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Now is the time to change smoke alarm batteries and do a family escape plan, officials say

The start of the New Year is a great time for Colleton County residents to either change the batteries in their smoke detectors or do a full-house sweep for the installation of new smoke alarms in their house.
“Smoke detectors are inexpensive devices that can alert you to the presence of smoke in your home. They work 24 hours a day, and are especially important when you are sleeping,” said Barry McRoy, chief/director of Colleton County Fire-Rescue. “More people are killed by smoke during a fire than the actual flames,” he said.
“The detectors alert you to the fire early, so you can escape and call 911.”
Colleton County Fire-Rescue can provide free smoke detectors to anyone who contacts them. The local and countywide firefighting agencies can also help install them at request. For more information on this service, contact the CCFR Headquarters at 843-539-1960.
According to McRoy, “older-style alarms” should have the batteries changed at least annually. Newer alarms tend to come with batteries that last for about 10 years, he said.
“If you have children or an elderly person living in your home, you should have smoke detectors on each floor and near the bedrooms,” said McRoy. “Children should be taught what the sound means, and know-how to react when the device alarms.” An escape plan is something taught by local firefighters in schools, as part of fire prevention programs. These programs are taught each October in schools throughout the Colleton County School District.
In addition to local efforts, there is also a South Carolina Fire Injury Prevention Program, which provides smoke alarm installation services to residents throughout the state. This program also comes with a fire safety education course.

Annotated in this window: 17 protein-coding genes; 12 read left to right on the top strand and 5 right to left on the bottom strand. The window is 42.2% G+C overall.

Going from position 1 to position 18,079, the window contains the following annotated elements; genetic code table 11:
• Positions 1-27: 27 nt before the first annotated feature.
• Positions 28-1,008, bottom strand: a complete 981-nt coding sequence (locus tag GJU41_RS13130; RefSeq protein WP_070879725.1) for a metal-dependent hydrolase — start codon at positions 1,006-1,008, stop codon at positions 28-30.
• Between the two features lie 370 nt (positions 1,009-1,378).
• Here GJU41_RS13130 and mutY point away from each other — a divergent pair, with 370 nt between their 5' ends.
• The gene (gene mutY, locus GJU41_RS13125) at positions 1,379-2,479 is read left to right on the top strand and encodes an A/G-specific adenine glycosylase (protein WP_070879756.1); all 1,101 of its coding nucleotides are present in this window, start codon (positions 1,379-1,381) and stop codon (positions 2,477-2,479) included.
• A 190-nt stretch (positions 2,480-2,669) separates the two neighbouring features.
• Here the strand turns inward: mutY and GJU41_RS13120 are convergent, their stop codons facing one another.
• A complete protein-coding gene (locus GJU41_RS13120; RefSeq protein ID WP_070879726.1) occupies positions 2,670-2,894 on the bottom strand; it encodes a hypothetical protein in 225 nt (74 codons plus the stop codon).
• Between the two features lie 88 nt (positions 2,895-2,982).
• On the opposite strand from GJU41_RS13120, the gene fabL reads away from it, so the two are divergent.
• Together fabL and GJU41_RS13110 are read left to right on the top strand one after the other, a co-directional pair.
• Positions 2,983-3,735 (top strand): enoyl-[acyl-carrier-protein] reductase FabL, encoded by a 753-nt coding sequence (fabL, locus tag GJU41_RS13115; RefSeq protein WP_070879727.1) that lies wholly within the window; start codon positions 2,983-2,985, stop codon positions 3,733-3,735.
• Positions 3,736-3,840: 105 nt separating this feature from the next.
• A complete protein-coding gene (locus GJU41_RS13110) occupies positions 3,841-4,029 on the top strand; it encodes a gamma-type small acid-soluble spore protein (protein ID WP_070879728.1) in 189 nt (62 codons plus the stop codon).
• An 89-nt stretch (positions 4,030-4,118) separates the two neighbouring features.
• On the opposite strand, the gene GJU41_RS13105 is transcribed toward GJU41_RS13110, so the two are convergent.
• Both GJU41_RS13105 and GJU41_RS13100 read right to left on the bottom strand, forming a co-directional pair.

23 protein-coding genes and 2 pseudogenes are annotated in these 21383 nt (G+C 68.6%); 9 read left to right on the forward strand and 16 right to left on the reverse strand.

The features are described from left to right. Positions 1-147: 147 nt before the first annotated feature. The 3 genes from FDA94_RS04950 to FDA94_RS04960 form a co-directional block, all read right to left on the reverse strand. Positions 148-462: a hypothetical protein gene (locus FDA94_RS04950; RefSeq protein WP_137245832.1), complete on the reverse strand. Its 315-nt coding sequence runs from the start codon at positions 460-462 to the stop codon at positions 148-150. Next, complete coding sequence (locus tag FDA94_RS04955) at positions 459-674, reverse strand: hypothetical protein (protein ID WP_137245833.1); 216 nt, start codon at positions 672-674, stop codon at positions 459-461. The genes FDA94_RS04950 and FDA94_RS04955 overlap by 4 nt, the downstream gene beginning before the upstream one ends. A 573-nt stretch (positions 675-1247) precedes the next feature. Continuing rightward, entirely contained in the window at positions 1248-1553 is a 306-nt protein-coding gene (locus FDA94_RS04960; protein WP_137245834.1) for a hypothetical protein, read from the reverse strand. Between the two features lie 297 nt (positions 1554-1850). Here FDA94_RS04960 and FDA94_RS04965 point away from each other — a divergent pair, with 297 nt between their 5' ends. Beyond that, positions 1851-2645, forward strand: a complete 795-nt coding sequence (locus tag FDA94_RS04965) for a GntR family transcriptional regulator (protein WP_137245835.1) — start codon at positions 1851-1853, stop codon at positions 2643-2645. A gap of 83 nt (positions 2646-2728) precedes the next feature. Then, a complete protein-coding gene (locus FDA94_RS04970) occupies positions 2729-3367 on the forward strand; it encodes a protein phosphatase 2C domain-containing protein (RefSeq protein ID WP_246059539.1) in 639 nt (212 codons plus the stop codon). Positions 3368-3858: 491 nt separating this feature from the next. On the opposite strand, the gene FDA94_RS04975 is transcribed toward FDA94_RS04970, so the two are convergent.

As a part of S.C. Department of Health and Environmental Control (DHEC), the state agency partners with local fire departments to give out residential smoke alarms to people who need them.
According to information provided by DHEC, a residential fire alarm can decrease the risk of death in a fire by 40 to 50 percent.
Recent statistics compiled by DHEC state that nearly 30 percent of all deaths in South Carolina house fires was because there was not a working smoke alarm in that residence. Those same statistics also state that a lack of smoke alarms contributed to about 1,346 non-fatal injuries in South Carolina in recent years.
Smoke alarm tips from S.C. DHEC include:
• SCDHEC officials say that there should be a smoke alarm installed on each floor of a house, with one specifically installed outside of bedrooms.
• The alarms should be checked monthly to make sure they are working properly.
• Kerosene heaters should not be left unattended.
• Fire evacuation plans should be something that each household discusses, with each child knowing the plan.
• Portable heaters in a house should be kept at least three feet away from anything that can burn.
• Never leave a portable heater on overnight.
• Don’t empty smoldering ashes in a trashcan.
• Smoke alarms should never be installed near garages or within the peaks of an A-Frame ceiling. Smoke alarms should not be placed in a humid area, like a bathroom.
• Smoke alarms should not be placed near fluorescent lighting because this could cause a false alarm.

Heather Walters (1691 Posts)